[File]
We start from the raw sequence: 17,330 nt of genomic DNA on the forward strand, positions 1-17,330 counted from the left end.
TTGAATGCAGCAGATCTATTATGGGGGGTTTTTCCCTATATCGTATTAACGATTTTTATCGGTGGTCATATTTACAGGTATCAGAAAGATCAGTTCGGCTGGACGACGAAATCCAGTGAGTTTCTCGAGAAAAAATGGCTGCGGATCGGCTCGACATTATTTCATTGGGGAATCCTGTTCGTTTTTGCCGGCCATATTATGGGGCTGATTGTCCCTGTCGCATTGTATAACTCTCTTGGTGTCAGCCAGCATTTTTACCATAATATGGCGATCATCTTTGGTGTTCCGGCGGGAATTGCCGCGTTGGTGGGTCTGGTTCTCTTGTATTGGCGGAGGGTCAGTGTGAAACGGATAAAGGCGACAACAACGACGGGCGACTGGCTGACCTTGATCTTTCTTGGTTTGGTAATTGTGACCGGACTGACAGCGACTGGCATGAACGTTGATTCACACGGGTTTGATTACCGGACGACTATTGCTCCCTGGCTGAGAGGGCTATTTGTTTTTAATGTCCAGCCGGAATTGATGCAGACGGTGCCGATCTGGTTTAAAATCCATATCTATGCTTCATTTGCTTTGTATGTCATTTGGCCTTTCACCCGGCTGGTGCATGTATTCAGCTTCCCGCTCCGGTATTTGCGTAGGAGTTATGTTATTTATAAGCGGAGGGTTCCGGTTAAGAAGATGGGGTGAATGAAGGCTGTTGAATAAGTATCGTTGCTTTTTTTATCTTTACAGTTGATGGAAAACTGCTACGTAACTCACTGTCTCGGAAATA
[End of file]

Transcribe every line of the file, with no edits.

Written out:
We start from the raw sequence: 17,330 nt of genomic DNA on the forward strand, positions 1-17,330 counted from the left end.
TTGAATGCAGCAGATCTATTATGGGGGGTTTTTCCCTATATCGTATTAACGATTTTTATCGGTGGTCATATTTACAGGTATCAGAAAGATCAGTTCGGCTGGACGACGAAATCCAGTGAGTTTCTCGAGAAAAAATGGCTGCGGATCGGCTCGACATTATTTCATTGGGGAATCCTGTTCGTTTTTGCCGGCCATATTATGGGGCTGATTGTCCCTGTCGCATTGTATAACTCTCTTGGTGTCAGCCAGCATTTTTACCATAATATGGCGATCATCTTTGGTGTTCCGGCGGGAATTGCCGCGTTGGTGGGTCTGGTTCTCTTGTATTGGCGGAGGGTCAGTGTGAAACGGATAAAGGCGACAACAACGACGGGCGACTGGCTGACCTTGATCTTTCTTGGTTTGGTAATTGTGACCGGACTGACAGCGACTGGCATGAACGTTGATTCACACGGGTTTGATTACCGGACGACTATTGCTCCCTGGCTGAGAGGGCTATTTGTTTTTAATGTCCAGCCGGAATTGATGCAGACGGTGCCGATCTGGTTTAAAATCCATATCTATGCTTCATTTGCTTTGTATGTCATTTGGCCTTTCACCCGGCTGGTGCATGTATTCAGCTTCCCGCTCCGGTATTTGCGTAGGAGTTATGTTATTTATAAGCGGAGGGTTCCGGTTAAGAAGATGGGGTGAATGAAGGCTGTTGAATAAGTATCGTTGCTTTTTTTATCTTTACAGTTGATGGAAAACTGCTACGTAACTCACTGTCTCGGAAATA